‘primary caregiver’ means the individual designated by the person exempted under this section who has consistently assumed responsibility for the housing. relating to the cultivation of marijuana. “(d) Section 11357. or to a patient’s primary caregiver. or denied any right or privilege. “(c) Notwithstanding any other provision of law. “(C) To encourage the federal and state governments to implement a plan to provide for the safe and affordable distribution of marijuana to all patients in medical need of marijuana.” Although section 11362. mixture. who possesses or cultivates marijuana for the personal medical purposes of the patient upon the written or oral recommendation or approval of a physician. the resin extracted from any part of the plant. “(e) For the purposes of this section. nor to condone the diversion of marijuana for nonmedical purposes. and every compound.. shall not apply to a patient. whether growing or not. relating to the possession of marijuana.5 does not define the term “marijuana.” the statute is part of the California Uniform Controlled Substances Act (§§ 11000-11651. or safety of that person. “Act”).5 uses only the term “marijuana” and contains no direct reference to “concentrated cannabis” or “hashish. manufacture. oil or cake made from the seeds of the plant. or preparation of the plant. the seeds thereof. which contains the following definition of marijuana in section 11018: “ ‘Marijuana’ means all parts of the plant Cannabis sativa L. its seeds or resin. and Section 11358. no physician in this state shall be punished. manufacture. fiber produced from the stalks. any other compound. “(B) To ensure that patients and their primary caregivers who obtain and use marijuana for medical purposes upon the recommendation of a physician are not subject to criminal prosecution or sanction. mixture.” Section 11362. “(2) Nothing in this section shall be construed to supersede legislation prohibiting persons from engaging in conduct that endangers others. It does not include the mature stalks of the plant. 3 03-411 . derivative. salt. for having recommended marijuana to a patient for medical purposes. derivative. salt. health.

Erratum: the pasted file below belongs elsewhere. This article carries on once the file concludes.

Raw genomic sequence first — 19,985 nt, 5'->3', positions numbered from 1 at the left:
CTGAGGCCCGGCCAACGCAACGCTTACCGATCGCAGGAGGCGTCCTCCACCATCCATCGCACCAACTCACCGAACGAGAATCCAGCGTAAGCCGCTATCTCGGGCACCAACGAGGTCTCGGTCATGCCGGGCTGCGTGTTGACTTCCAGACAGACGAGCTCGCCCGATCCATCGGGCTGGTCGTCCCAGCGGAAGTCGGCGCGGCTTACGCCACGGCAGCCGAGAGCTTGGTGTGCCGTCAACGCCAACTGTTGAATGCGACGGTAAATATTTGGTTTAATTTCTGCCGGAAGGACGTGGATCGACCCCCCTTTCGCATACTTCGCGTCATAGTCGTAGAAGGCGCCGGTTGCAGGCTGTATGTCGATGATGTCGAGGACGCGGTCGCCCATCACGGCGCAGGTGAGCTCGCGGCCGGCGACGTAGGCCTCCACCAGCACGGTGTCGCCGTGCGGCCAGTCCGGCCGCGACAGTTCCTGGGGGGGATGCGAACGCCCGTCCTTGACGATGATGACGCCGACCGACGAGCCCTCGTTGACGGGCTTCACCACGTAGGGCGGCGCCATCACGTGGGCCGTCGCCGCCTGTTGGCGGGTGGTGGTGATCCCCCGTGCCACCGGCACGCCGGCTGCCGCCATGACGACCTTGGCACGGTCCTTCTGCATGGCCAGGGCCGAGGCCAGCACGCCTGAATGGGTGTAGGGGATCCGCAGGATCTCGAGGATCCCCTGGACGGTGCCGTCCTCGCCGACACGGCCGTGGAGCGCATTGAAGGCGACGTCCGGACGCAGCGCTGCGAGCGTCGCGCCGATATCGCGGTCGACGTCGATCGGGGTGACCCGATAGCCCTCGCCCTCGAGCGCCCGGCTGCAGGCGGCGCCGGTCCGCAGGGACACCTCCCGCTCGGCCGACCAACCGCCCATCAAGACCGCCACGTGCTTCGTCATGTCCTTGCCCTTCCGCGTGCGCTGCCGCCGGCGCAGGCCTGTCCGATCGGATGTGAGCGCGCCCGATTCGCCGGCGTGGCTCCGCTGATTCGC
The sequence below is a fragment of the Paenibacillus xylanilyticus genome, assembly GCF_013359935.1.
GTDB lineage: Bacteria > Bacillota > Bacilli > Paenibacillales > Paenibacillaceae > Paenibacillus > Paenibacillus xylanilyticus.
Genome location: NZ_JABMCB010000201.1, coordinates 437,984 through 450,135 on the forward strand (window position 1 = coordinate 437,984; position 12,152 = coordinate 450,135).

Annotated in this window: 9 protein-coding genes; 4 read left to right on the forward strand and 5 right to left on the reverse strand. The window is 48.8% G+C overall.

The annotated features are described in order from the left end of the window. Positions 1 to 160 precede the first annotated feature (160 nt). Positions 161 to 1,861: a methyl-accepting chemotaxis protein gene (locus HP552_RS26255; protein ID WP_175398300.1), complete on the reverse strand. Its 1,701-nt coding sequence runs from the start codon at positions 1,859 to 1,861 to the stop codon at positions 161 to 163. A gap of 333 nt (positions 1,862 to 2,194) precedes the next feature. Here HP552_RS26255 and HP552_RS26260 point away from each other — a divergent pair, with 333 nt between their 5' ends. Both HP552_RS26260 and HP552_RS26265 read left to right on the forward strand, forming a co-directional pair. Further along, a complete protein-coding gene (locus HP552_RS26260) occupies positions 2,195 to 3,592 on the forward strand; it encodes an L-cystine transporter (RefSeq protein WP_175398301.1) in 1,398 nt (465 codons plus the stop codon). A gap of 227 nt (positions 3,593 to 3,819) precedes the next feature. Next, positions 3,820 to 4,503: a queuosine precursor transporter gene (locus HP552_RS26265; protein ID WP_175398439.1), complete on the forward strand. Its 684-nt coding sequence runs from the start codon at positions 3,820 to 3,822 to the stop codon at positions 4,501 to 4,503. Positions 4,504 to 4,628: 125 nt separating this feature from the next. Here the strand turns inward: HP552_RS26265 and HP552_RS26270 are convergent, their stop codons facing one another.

Rigo. The quality.3d 572.3d at pp. 4 03-411 . 621). “[u]nless the context otherwise requires” (§ 11001). 46 Cal. 105 Cal. supra. 1151-1152.” (See People v. obtained from marijuana. Fisher (2002) 96 Cal. 579). supra.5. People v. supra. (5th ed.C. at pp.4th at p. or preparation of the mature stalks (except the resin extracted therefrom). depend upon a number of different factors.3d 900. “Concentrated cannabis” is defined for purposes of the Act.5. People v. Van Alstyne (1975) 46 Cal.App. 810 F.App. 963-964.) We are informed that the THC level of ordinary marijuana varies widely from 5 to 60 percent. we find that subdivision (d) provides the operative terms of the statute.” Federal law has a similar definition of marijuana. see People v.App. 717-719. 909-911. Hamilton (1980) 105 Cal. relating to the cultivation of marijuana. Schultz (S.5. 717-718 [312 So. (21 U. including hashish. 714. 46 Cal. as defined in section 11006. People v. or the sterilized seed of the plant which is incapable of germination. State (1975) 54 Ala. U. People v. which is commonly defined as “[a] form of cannabis that consists largely of resin from the flowering tops and sprouts of cultivated female plants” (Stedman’s Medical Dict. 917. Rigo. (See People v.) “Unless the context otherwise requires” (§ 11001). it may range up to 70 percent. whether crude or purified. 233. State Personnel Board (1980) 111 Cal. 69 3 Accordingly.S. Hamilton.App.3d 113.App. 116. 230. and strength of ordinary marijuana and concentrated cannabis. the definition of marijuana found in section 11018 controls our interpretation of section 11362.2d 961.3d at pp. Haynes v. 105 Cal. 116-117. Van Alstyne. (People v. United States v. relating to the possession of marijuana.S.3d at pp. If a patient or caregiver “possesses or cultivates marijuana for the personal medical purposes of the patient upon the written or oral recommendation or approval of a physician. cf.4th at p.3d at p. 69 Cal. 1982). supra.Supp. Haynes v. supra. 1976) 527 F. supra. State. and Section 11358. 910. 115-116. Hamilton.D. 93 Cal.App. 916. supra.2d 406].2d at pp. 413. Schultz.) Returning to the language of section 11362.” two statutes do not apply to the patient or caregiver: “Section 11357. § 802(16). supra. U. 751. p. Bianco. purity. we will treat concentrated cannabis and hashish as being equivalent for purposes of our analysis. 312 So. v.” Concentrated cannabis “includes hashish” (Hooks v.Supp.5: “ ‘Concentrated cannabis’ means the separated resin. or cake.4th 1147.App.App. People v. oil. for concentrated cannabis. Kelly (9th Cir. 231-234.3 Tetrahydrocannabinol (“THC”) is marijuana’s most active pharmacological ingredient. in section 11006. v. supra.S.App. Ohio 1992) 810 F.App. fiber.App. Van Alstyne. People v.